Happy Friday, traders. Welcome to our weekly market wrap, where we take a look back at these last five trading days with a focus on the market news, economic data and headlines that had the most impact on gold prices—and may continue to into the future—as well as the charts for silver, the US Dollar and other key correlated assets.
Gold and silver prices are wrapping up an exuberant week of gains. Both metals’ have been driven higher—alongside other key components of the raw commodities class—as a blockbuster week of US macroeconomic data has accelerated the “reflation trade” in US markets, driving equities and even US Treasury bonds consistently higher.
So, what kind of week has it been?
Projections for a blowout on consumer inflation in March were already so strong ahead of Tuesday’s report, that even a beat of +0.1% (YoY) was enough to send markets into reveries. The less-volatile “core” component of price inflation came in at 1.6% for last month, while a surge in gas prices in particular drove the headline number to 2.6%.
- Experts and investors are in broad agreement that this surge in prices is a direct result of two things, both pillars of your high school econ class: a huge spike in demand (and spending) driven by the reopening of large parts of the US economy post-lockdown, timed with a massive influx of capital and cash thanks to the most recent fiscal stimulus measures; and tightening supply resulting from manufacturing/supply chain shortages and slowdowns throughout the pandemic (and even more acute shocks, like last month’s Suez Canal quagmire.)
- What market participants have been less harmonious about (as evidenced by 2021’s sovereign bond markets) is what comes next: Is this sharp tick higher in CPI (as the Fed and the White House believe) primarily in reaction/relative to a torpid 2020, and therefore will ultimately be “transitory” as the US economy takes a longer time to fully recover? Or is it the first sign of a powerful, immediate overheating of inflation that will put a damaging drag on growth?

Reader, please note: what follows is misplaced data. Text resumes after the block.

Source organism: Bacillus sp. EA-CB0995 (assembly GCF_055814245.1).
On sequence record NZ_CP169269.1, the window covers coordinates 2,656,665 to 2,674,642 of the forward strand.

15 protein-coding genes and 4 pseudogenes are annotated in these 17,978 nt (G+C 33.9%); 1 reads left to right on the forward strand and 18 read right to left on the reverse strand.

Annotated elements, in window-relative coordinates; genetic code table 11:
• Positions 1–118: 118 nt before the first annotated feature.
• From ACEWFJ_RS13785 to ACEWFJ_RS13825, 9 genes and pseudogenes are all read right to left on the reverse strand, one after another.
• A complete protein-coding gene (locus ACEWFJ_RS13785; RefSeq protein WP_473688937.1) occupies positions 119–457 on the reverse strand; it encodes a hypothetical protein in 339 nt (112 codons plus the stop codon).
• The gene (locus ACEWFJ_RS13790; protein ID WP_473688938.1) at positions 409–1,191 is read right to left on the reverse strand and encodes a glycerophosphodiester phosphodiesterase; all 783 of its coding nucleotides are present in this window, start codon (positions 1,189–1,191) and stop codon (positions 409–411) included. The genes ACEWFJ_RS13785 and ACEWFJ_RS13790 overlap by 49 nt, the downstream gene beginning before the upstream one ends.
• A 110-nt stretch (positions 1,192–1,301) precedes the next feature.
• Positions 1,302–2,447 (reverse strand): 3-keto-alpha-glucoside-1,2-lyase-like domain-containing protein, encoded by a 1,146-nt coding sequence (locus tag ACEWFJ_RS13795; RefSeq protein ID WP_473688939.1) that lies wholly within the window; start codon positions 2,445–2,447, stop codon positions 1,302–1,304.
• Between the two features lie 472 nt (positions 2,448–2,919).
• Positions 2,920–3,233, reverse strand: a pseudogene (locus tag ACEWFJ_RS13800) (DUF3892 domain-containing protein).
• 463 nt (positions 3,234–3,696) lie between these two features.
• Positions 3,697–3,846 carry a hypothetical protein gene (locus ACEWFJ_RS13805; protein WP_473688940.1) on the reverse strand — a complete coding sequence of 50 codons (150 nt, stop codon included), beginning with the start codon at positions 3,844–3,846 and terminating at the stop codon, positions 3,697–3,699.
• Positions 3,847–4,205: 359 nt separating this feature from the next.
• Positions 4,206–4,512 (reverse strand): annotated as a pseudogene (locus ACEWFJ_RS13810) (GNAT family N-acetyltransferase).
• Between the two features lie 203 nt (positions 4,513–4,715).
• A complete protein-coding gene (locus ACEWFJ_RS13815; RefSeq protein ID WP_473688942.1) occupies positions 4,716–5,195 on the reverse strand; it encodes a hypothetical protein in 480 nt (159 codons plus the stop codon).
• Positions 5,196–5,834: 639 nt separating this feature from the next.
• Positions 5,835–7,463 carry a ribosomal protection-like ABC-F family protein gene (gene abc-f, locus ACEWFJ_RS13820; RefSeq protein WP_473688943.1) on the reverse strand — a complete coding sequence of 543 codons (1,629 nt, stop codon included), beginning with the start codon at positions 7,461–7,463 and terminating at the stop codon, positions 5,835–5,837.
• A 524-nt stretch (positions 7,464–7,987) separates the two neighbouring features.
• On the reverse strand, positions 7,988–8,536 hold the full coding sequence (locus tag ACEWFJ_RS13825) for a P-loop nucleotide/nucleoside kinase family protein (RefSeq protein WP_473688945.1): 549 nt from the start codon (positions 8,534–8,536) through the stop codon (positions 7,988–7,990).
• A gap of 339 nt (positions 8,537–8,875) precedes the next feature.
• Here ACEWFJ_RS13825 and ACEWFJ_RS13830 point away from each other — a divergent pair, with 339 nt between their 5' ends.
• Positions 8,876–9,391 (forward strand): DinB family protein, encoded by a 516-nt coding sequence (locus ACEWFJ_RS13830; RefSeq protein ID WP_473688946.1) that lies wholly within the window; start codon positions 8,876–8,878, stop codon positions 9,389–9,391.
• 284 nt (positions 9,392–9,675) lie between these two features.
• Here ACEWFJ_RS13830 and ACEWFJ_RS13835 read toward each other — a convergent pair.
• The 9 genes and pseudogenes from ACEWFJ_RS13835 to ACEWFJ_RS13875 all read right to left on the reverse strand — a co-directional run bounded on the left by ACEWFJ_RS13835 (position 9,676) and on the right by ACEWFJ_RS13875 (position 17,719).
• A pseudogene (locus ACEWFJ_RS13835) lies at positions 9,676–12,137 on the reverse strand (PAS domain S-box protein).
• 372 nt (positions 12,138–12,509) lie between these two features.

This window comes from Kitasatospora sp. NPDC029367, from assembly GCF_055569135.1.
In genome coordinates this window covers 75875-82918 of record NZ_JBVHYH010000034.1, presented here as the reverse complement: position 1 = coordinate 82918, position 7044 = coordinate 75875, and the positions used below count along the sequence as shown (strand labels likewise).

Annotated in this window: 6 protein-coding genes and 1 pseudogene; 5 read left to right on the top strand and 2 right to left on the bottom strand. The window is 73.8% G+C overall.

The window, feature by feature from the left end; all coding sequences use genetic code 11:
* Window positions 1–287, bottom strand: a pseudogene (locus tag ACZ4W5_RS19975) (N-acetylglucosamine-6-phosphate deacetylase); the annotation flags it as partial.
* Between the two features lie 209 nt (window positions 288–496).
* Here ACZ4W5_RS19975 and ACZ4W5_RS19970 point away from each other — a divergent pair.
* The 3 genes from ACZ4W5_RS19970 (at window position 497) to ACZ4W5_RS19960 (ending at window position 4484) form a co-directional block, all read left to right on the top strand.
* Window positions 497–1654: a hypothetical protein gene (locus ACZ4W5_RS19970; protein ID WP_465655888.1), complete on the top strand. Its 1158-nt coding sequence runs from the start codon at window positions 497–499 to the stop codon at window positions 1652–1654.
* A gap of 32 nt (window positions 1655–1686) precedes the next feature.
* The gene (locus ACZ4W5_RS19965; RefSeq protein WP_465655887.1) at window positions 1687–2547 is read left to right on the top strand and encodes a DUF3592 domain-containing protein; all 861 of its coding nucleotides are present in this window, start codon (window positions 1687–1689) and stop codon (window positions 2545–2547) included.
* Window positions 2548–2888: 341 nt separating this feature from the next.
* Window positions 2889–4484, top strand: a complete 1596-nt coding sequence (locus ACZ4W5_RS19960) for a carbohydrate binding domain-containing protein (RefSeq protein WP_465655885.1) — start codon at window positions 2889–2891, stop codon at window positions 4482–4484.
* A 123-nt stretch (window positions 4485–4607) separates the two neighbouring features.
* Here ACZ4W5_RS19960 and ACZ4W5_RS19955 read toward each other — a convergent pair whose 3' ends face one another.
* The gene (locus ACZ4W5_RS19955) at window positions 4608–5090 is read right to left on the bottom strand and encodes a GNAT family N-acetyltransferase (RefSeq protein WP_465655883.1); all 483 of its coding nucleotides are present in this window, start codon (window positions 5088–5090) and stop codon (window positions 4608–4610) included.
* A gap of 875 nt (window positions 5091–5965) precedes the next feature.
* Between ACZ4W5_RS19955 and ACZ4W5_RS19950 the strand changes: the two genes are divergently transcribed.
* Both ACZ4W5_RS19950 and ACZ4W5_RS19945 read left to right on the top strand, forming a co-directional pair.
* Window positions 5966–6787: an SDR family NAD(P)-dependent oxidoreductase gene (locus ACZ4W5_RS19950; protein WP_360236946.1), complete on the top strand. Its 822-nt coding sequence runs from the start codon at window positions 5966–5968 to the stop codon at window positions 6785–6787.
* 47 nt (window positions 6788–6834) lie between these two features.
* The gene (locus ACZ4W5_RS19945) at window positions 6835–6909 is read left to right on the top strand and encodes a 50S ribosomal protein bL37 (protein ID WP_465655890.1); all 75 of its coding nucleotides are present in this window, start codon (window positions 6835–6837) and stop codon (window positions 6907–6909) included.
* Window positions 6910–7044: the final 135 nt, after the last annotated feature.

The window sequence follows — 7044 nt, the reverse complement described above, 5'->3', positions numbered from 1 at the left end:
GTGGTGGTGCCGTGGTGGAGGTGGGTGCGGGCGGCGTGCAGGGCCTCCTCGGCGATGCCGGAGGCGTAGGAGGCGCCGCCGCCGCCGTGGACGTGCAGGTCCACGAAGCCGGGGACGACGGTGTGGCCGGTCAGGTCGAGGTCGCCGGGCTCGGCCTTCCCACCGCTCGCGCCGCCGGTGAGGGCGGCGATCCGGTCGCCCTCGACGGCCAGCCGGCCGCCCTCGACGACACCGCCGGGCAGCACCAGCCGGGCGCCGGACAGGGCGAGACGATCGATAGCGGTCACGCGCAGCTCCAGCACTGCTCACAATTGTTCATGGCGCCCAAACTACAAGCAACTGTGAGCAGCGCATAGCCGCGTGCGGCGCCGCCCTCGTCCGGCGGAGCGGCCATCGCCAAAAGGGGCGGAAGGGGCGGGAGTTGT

- Regular readers will know that I’ve come down firmly on the side of the former; The impact that we can see March’s outsized spike in gasoline prices had on the overall inflation function, I think, is evidence of the argument that any surge in inflation this year will be temporary is the most correct.
Investors now seem to finally be more receptive and/or accepting of this narrative— the one that says the FOMC will not be pushed by these numbers towards raising interest rates anytime in the near- to medium-term—as evidenced by the market’s reaction to Tuesday’s CPI report.
- US Treasuries, which were already rallying in the earlier pre-market, rallied sharply; The benchmark 10-year’s yield collapsed well below 1.65% and the US Dollar weakened alongside it, kicking off a downtrend that would characterize the Greenback’s trading week. US stock markets, unsurprisingly, had a very strong day with the S&P and NASDAQ both setting records.
- Each of these moves signal a fading of hawkish expectations for higher interest rates coming before the FOMC is saying to expect them.
With the headwinds of a strengthening Dollar and higher implied yields taken away, gold prices punched higher on Tuesday morning, from a morning base near to $1730/oz to a peak just below $1750. After a mild pullback from resistance, the yellow metal held its strong gains and closed the session as good as $1745.
- Silver participated in the run as well, consolidating strength above $25/oz.
Thursday morning brought another raft of macro data that’s driven another surge in investors’ confidence in a US economic recovery. Even though the individual data points may not bring as much attention as Tuesday’s inflation read, they indicate that the American economic engine may finally be kicking into the next gear after a lost pandemic year.